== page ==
Weekend Reading: Sysadmin 101

This series covers sysadmin basics. The first article explains how to approach alerting and on-call rotations as a sysadmin. In the second article, I discuss how to automate yourself out of a job, and in the third, I explain why and how you should use tickets. The fourth article covers some of the fundamentals of patch management under Linux, and the fifth and final article describes the overall sysadmin career path and the attributes that might make you a "senior sysadmin" instead of a "sysadmin" or "junior sysadmin", along with some tips on how to level up.

Rapid, Secure Patching: Tools and Methods

Generate enterprise-grade SSH keys and load them into an agent for control of all kinds of Linux hosts. Script the agent with the Parallel Distributed Shell (pdsh) to effect rapid changes over your server farm.

Ansible: the Automation Framework That Thinks Like a Sysadmin

I've written about and trained folks on various DevOps tools through the years, and although they're awesome, it's obvious that most of them are designed from the mind of a developer. There's nothing wrong with that, because approaching configuration management programmatically is the whole point.

Sysadmin 101: Patch Management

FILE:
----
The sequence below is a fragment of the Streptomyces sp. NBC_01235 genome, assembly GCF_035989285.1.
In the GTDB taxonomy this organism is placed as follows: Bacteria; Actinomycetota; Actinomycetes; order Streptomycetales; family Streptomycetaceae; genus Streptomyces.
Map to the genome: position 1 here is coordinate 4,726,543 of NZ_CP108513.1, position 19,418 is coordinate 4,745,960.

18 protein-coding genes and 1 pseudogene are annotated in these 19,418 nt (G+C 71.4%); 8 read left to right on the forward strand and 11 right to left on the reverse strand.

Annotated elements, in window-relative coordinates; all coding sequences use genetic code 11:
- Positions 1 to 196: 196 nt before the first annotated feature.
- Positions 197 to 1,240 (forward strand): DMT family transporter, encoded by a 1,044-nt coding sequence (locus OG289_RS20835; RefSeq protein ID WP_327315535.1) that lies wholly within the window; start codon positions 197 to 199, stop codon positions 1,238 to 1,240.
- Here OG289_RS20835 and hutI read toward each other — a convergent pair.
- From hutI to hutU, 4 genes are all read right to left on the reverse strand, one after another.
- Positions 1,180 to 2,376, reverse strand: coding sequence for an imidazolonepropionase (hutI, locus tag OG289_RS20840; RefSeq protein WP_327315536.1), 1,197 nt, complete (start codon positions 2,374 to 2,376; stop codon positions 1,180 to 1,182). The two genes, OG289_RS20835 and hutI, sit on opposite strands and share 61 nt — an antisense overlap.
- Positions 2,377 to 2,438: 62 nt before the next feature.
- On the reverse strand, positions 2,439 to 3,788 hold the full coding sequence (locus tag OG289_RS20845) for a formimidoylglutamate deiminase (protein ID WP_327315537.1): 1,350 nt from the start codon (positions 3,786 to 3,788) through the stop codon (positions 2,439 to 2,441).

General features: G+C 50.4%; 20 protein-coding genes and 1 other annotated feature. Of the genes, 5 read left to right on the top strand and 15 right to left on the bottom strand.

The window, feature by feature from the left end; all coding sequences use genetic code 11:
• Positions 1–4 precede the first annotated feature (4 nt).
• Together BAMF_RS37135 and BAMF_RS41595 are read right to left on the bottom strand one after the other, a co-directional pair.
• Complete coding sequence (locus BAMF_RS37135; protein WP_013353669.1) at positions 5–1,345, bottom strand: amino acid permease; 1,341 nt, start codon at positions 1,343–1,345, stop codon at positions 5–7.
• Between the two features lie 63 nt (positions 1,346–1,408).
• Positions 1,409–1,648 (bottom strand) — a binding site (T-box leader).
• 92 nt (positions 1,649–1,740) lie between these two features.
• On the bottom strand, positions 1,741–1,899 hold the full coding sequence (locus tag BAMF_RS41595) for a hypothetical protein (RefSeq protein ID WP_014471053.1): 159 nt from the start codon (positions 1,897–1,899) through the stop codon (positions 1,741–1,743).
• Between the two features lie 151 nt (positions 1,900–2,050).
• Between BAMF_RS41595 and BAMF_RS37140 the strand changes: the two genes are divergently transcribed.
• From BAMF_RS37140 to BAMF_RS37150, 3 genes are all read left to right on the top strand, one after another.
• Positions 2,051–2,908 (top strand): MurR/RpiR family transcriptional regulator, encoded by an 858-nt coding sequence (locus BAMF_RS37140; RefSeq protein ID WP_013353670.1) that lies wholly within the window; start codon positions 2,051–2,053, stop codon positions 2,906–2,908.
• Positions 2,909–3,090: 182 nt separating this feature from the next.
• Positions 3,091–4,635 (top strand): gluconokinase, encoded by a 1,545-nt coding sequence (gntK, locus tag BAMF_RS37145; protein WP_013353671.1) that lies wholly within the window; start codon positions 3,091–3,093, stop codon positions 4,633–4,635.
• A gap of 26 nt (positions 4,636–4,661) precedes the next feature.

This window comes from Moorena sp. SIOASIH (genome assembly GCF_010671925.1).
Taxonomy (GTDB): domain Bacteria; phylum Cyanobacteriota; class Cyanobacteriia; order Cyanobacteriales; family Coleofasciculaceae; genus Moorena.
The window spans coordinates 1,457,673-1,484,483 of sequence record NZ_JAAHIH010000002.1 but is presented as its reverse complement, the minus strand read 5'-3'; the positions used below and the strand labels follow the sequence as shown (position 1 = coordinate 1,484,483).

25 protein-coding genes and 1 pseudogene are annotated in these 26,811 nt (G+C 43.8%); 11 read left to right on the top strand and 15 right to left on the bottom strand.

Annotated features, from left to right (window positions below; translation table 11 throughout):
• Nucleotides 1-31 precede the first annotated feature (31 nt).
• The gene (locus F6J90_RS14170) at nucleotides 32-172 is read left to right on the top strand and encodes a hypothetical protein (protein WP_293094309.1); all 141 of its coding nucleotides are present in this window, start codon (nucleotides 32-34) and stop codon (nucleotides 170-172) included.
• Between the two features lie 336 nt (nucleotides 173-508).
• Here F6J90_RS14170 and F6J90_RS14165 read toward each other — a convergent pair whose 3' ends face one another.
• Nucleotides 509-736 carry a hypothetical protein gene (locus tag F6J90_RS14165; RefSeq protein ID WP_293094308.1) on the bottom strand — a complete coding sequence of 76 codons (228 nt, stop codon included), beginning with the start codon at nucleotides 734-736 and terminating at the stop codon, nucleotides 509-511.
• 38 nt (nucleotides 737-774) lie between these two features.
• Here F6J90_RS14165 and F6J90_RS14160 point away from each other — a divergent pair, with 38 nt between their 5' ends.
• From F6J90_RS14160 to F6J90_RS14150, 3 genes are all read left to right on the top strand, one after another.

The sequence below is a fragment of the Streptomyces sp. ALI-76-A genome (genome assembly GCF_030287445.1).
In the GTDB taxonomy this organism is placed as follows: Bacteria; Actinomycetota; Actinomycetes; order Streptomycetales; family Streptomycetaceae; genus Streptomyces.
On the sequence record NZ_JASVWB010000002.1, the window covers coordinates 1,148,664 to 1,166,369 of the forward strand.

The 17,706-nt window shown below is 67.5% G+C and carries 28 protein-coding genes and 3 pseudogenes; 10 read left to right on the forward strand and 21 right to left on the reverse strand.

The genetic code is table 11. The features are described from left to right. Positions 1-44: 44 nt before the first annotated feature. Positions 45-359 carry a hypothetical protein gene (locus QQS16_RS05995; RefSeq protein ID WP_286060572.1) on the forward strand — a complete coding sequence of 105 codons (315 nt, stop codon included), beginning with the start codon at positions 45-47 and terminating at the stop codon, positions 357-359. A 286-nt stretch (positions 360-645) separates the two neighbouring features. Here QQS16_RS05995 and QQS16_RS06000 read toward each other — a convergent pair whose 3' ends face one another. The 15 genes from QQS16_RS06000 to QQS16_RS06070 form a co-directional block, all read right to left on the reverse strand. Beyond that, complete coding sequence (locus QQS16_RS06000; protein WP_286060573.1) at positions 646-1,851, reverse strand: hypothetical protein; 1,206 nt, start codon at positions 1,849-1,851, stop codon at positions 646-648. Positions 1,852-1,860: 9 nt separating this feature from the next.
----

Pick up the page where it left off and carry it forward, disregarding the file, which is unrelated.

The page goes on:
A few articles ago, I started a Sysadmin 101 series to pass down some fundamental knowledge about systems administration that the current generation of junior sysadmins, DevOps engineers or "full stack" developers might not learn otherwise. I had thought that I was done with the series, but then the WannaCry malware came out and exposed some of the poor patch management practices still

Testing the Waters: How to Perform Internal Phishing Campaigns

Phishing is one of the most dangerous threats to modern computing. Phishing attacks have evolved from sloppily written mass email blasts to targeted attacks designed to fool even the most cautious users. No defense is bulletproof, and most experts agree education and common sense are the best tools to combat the problem.


Many proprietary high-availability (HA) software providers require users to pay extra for system-management capabilities. Bucking this convention and driving down costs is LINBIT, whose DRBD HA software solution, part of the Linux kernel since 2009, powers thousands of digital enterprises.

Tracking Down Blips

In a previous article, I explained the process for setting up Cacti, which is a great program for graphing just about anything. One of the main things I graph is my internet usage. And, it's great information to have, until there is internet activity you can't explain.

Sysadmin 101: Leveling Up

This is the fourth in a series of articles on systems administrator fundamentals. These days, DevOps has made even the job title "systems administrator" seems a bit archaic like the "systems analyst" title it replaced.

Sysadmin 101: Ticketing

This is the third in a series of articles on system administrator fundamentals where I focus on some lessons I've learned through the years that might be obvious to longtime sysadmins, but news to someone just coming into this position.

TeamViewer Linux Host

At last abandoning WINE and launching native Linux support, TeamViewer announced the availability of a new preview version of its Linux Host with native Linux support.